A rare volcanic eruption is expanding the size of an island in British Overseas Territory. Spectacular new satellite images show that Montagu Island, an erupting volcano in the South Sandwich Islands, South Atlantic has grown by 50 acres (0.2 km2), equivalent to 40 football pitches in the last month.
Researchers from the British Antarctic Survey (BAS) and the Hawaii Institute of Geophysics and Planetology (HIGP) were alerted to satellite data showing a large and fast flowing lava flow that is pouring into the sea like a huge waterfall.
Dr John Smellie, a leading authority on volcanoes from BAS said, "Red hot lava has formed a molten river 90 metres wide that is moving fast, possibly several metres per second and extending the shoreline on the north side of the island. This event is special because Montagu Island is mostly ice covered and it's very rare that we get to make direct observations of eruptions under ice sheets."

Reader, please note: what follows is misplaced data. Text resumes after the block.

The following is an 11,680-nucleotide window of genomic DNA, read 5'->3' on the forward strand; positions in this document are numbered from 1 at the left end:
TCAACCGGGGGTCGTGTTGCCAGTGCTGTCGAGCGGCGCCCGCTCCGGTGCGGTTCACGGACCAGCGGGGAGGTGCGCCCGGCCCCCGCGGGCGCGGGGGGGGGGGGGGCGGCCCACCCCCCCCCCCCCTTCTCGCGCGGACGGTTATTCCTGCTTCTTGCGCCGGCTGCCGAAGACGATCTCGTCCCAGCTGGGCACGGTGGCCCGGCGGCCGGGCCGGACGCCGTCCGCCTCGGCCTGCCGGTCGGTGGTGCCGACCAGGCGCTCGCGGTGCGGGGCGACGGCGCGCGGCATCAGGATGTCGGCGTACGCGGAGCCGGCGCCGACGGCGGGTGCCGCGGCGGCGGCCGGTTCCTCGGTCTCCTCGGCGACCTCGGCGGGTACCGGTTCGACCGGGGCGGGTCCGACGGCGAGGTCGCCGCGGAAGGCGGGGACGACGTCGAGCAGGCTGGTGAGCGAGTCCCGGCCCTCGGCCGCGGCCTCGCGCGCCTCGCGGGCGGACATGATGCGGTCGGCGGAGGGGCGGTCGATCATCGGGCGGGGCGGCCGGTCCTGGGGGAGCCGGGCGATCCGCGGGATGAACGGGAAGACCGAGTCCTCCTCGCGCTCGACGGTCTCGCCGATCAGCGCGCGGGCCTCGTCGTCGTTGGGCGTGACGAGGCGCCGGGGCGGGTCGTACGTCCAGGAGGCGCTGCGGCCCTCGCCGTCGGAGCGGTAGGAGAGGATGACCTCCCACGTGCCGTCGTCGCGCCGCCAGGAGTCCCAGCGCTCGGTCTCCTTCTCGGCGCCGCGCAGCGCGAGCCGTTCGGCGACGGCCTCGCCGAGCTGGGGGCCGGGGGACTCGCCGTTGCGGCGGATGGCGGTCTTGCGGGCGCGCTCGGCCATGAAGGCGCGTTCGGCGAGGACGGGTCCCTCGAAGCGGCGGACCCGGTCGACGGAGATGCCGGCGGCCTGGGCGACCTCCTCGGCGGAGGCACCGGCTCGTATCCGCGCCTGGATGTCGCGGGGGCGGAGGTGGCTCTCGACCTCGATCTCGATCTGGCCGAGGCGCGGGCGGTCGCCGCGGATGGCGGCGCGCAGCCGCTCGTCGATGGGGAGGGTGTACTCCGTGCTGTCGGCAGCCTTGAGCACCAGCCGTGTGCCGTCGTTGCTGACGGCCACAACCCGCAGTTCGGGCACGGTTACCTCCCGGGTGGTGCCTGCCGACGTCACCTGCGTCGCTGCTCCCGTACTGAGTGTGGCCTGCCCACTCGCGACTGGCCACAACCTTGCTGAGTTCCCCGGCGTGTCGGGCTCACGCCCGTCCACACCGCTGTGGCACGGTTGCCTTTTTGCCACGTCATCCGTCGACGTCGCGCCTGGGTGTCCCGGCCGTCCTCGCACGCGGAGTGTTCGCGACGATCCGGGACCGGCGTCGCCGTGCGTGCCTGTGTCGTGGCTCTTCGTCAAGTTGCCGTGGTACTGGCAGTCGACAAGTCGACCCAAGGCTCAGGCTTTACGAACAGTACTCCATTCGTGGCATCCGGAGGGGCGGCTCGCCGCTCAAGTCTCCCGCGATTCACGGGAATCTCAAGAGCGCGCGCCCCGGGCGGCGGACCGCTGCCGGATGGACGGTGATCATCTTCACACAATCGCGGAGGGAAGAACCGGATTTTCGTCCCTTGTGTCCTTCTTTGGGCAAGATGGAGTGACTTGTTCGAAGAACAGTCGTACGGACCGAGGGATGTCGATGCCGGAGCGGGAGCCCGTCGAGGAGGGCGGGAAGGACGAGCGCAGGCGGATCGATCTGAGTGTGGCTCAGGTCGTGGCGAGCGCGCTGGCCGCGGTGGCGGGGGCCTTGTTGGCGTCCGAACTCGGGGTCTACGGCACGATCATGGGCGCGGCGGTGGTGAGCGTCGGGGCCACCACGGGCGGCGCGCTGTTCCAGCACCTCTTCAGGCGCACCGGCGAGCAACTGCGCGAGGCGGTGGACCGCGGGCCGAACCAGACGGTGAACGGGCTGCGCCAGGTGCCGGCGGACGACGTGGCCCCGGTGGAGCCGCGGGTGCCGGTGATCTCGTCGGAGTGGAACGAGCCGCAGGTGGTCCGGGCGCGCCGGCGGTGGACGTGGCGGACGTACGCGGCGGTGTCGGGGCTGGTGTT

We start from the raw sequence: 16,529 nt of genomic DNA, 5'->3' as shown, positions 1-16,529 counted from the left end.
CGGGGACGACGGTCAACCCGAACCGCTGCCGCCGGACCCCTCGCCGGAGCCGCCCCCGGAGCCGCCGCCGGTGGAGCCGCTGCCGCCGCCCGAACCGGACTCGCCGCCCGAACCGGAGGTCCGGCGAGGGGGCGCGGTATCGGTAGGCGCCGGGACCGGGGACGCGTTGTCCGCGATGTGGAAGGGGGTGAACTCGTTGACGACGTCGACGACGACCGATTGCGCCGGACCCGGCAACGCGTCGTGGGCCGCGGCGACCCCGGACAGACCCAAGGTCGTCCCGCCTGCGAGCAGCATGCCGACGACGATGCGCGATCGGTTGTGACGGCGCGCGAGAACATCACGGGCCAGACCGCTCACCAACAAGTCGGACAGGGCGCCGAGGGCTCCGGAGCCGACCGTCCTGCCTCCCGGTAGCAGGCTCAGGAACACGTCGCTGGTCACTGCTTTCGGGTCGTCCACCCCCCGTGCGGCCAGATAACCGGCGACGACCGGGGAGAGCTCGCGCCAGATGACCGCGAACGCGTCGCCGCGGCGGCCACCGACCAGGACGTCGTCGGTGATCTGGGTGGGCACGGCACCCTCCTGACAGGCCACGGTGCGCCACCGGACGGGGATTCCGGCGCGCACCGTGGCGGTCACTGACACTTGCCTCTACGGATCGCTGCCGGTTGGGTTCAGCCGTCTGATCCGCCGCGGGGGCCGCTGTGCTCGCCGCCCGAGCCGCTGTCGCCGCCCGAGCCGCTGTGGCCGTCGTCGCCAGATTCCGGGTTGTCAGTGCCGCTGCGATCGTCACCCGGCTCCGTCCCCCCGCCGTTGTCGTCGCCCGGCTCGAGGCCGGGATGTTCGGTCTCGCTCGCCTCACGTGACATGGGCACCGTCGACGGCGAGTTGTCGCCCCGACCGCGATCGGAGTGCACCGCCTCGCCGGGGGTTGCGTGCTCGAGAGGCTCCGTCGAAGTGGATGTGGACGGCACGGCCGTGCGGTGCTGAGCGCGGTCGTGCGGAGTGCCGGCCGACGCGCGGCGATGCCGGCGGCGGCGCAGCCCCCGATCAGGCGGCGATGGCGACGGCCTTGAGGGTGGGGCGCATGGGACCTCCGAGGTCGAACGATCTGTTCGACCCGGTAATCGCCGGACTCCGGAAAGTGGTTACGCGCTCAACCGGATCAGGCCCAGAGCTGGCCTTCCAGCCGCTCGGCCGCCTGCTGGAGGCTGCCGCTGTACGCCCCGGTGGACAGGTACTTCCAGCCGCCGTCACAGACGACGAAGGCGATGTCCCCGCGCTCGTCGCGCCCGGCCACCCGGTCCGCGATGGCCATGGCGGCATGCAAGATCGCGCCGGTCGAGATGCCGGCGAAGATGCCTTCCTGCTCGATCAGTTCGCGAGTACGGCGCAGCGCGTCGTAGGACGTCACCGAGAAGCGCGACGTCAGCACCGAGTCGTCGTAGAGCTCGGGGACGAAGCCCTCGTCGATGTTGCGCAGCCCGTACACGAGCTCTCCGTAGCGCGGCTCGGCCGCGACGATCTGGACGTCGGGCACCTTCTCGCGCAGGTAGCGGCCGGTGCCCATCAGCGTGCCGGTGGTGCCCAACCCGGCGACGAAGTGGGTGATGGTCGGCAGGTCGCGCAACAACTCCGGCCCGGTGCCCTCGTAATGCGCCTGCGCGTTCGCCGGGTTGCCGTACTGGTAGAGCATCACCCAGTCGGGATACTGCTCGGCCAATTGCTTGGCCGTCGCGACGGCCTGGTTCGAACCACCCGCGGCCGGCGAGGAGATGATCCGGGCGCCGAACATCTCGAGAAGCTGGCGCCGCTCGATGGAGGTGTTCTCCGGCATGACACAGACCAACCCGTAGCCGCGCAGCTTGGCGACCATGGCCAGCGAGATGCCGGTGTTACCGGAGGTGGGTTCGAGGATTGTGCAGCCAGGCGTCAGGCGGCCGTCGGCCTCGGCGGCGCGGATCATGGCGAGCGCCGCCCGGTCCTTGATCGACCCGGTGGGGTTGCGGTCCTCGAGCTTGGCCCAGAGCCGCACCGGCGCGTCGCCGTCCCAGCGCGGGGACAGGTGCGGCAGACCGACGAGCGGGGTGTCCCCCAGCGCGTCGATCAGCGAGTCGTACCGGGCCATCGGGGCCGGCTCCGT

"My work usually involves studying Antarctic rock formations to find out how past eruptions affected the growth and retreat of ice sheets over the last 30 million years. This opportunity to monitor a live eruption and see how it affects ice cover is priceless."
Dr Smellie plans to fly over the volcano in the New Year to get more close-up views for his research. "It will be the highlight of my career" he says.
Source: British Antarctic Survey
Explore further: Archaeologists unveil remains of 14,000-year-old Ice Age settlement